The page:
A public lecture by Craig Taylor, Senior Lecturer in Medieval History at the University of York
This lecture explored the two great trials of the celebrated French heroine, firstly at Rouen in 1431 while in the hands of her enemies and then between 1455 and 1456, when a posthumous investigation nullified the verdict of the original trial. Given the rejection of the earlier trial as a sham, it is natural that modern scholars have offered increasingly sophisticated analyses of the records of Joan’s public and private interrogations at Rouen in 1431; under such careful scrutiny, these sources raise fascinating questions regarding the ‘truthfulness’ of medieval records and of Joan’s story, as well as different kinds of insights into wider questions of religion and gender in late medieval society. Yet the records of the second trial have not received as careful attention, in large part because they remain pivotal to undermining the credibility of the original heresy trial. In this lecture, Dr Taylor turned the spotlight onto the second trial, suggesting new ways in which scholars might approach these familiar records.
Craig Taylor is a Senior Lecturer in Medieval History at the University of York, and a Fellow of both the Société de l'Histoire de France and the Royal Historical Society. He is Chair of the Graduate Board of Studies in the Department of History, and in October 2014, he will become Director of the Centre for Medieval Studies.
His research focuses on the political, aristocratic and martial cultures of late medieval France and England, and in particular the intellectual and cultural representations of chivalry and warfare in the age of the Hundred Years War (1337-1453). His publications include Joan of Arc, La Pucelle. (Manchester University Press, 2006), Debating the Hundred Years War: Pour ce que plusieurs (La loi salicque) & A declaracion of the trew and dewe title of Henrie VIII. (Camden Series, 2007) and Chivalry, Honour and Knighthood in Late Medieval France (Cambridge University Press, 2013).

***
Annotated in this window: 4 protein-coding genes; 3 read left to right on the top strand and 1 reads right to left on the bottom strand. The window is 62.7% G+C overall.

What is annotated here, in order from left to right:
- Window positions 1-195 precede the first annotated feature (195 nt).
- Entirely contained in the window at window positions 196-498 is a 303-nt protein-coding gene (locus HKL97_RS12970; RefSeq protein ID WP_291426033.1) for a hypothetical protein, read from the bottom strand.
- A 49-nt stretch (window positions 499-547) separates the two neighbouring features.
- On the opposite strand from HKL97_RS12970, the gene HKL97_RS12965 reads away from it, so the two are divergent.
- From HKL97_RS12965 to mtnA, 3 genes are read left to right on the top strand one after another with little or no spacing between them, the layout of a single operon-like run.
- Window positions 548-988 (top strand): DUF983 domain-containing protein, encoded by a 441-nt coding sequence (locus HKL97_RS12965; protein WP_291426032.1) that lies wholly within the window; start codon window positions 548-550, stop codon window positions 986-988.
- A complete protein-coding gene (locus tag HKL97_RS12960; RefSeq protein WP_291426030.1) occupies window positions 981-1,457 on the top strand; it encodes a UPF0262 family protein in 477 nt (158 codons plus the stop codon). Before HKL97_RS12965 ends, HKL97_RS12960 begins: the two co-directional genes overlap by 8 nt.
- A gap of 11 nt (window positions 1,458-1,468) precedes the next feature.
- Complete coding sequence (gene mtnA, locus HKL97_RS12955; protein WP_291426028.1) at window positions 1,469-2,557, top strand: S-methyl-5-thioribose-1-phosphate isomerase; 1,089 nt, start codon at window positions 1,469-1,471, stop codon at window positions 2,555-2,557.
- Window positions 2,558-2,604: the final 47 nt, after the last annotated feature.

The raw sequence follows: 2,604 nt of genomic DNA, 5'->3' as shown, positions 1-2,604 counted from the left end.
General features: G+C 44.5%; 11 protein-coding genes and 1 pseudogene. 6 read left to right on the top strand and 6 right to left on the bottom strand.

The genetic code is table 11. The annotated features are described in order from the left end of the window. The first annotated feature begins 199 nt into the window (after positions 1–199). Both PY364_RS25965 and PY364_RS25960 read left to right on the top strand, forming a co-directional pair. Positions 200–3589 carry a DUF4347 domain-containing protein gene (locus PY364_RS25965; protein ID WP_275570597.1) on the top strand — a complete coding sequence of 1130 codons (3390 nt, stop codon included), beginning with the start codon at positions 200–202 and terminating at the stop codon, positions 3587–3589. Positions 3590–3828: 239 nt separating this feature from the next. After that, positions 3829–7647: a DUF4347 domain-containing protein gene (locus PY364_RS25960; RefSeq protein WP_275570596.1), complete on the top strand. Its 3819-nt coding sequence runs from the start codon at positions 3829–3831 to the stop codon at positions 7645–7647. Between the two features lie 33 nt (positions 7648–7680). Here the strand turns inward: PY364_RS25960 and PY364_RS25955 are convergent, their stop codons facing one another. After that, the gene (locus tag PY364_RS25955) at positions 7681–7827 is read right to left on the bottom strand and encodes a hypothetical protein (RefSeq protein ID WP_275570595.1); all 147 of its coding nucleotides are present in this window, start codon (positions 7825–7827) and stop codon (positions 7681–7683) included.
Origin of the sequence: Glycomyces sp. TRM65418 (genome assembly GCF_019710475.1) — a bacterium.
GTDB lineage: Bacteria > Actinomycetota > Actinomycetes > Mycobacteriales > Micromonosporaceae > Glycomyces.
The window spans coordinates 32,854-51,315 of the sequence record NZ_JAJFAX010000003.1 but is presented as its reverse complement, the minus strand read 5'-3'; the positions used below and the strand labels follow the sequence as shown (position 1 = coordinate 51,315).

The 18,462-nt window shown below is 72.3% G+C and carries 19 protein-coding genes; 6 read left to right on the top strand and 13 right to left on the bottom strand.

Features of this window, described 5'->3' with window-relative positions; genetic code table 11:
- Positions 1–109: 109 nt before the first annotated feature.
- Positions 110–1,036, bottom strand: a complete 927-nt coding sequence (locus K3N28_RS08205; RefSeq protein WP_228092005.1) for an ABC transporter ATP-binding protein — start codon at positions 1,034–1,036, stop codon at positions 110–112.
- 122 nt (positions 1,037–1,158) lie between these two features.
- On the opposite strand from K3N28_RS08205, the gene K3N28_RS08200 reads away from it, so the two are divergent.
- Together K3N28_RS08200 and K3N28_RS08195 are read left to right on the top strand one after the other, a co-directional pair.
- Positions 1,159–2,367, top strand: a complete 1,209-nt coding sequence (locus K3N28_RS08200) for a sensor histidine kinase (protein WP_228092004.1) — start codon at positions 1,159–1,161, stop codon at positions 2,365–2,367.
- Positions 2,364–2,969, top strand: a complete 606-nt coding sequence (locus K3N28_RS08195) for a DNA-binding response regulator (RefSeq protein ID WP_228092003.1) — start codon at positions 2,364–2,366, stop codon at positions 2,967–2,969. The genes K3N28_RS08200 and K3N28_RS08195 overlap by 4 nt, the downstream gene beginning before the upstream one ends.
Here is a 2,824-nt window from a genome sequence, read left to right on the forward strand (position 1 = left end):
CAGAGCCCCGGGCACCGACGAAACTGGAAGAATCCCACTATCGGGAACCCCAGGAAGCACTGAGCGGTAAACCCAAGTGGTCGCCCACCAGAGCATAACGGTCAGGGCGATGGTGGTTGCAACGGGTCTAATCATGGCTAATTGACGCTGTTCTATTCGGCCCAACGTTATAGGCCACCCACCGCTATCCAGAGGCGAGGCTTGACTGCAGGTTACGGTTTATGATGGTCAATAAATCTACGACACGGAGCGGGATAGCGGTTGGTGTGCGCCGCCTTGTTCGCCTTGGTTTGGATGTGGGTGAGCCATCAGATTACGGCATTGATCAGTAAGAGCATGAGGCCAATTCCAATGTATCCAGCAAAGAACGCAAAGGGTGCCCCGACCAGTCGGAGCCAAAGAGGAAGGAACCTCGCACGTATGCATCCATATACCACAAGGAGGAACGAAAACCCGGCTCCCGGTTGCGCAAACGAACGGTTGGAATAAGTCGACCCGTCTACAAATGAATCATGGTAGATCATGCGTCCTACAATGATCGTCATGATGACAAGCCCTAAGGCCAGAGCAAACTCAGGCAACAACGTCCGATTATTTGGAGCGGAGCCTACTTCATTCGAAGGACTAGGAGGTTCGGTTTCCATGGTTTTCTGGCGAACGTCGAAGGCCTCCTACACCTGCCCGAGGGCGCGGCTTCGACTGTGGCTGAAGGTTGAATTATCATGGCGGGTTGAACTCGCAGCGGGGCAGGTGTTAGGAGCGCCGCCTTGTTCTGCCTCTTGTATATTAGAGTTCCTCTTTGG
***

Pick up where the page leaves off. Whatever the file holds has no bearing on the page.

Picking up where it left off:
Craig is a co-investigator on a major AHRC-funded project on England’s Immigrants, which runs until February 2015. This explores the extensive archival evidence about the names, origins, occupations and households of a significant number of foreigners who chose to make their lives and livelihoods in England in the era of the Hundred Years War, the Black Death and the Wars of the Roses. The project will contribute creatively to the longer-term history of immigration to England, and help to provide a deep historical and cultural context to contemporary debates over ethnicity, multiculturalism and national identity.
26 June 2014